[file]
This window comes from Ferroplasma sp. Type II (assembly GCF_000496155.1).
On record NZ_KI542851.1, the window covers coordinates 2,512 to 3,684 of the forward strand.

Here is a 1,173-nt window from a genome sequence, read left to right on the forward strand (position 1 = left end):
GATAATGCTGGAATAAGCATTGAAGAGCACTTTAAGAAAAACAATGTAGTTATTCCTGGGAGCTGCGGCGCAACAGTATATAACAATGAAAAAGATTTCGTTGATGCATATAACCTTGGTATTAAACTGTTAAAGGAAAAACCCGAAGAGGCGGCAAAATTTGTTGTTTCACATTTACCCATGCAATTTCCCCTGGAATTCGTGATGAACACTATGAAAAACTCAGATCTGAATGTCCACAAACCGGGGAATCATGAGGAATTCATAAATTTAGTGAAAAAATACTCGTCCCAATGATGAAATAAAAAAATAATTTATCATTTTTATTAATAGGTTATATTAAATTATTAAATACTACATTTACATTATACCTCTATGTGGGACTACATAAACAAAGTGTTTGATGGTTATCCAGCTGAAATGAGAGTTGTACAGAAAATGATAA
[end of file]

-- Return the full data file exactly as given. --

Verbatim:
This window comes from Ferroplasma sp. Type II (assembly GCF_000496155.1).
On record NZ_KI542851.1, the window covers coordinates 2,512 to 3,684 of the forward strand.

Here is a 1,173-nt window from a genome sequence, read left to right on the forward strand (position 1 = left end):
GATAATGCTGGAATAAGCATTGAAGAGCACTTTAAGAAAAACAATGTAGTTATTCCTGGGAGCTGCGGCGCAACAGTATATAACAATGAAAAAGATTTCGTTGATGCATATAACCTTGGTATTAAACTGTTAAAGGAAAAACCCGAAGAGGCGGCAAAATTTGTTGTTTCACATTTACCCATGCAATTTCCCCTGGAATTCGTGATGAACACTATGAAAAACTCAGATCTGAATGTCCACAAACCGGGGAATCATGAGGAATTCATAAATTTAGTGAAAAAATACTCGTCCCAATGATGAAATAAAAAAATAATTTATCATTTTTATTAATAGGTTATATTAAATTATTAAATACTACATTTACATTATACCTCTATGTGGGACTACATAAACAAAGTGTTTGATGGTTATCCAGCTGAAATGAGAGTTGTACAGAAAATGATAA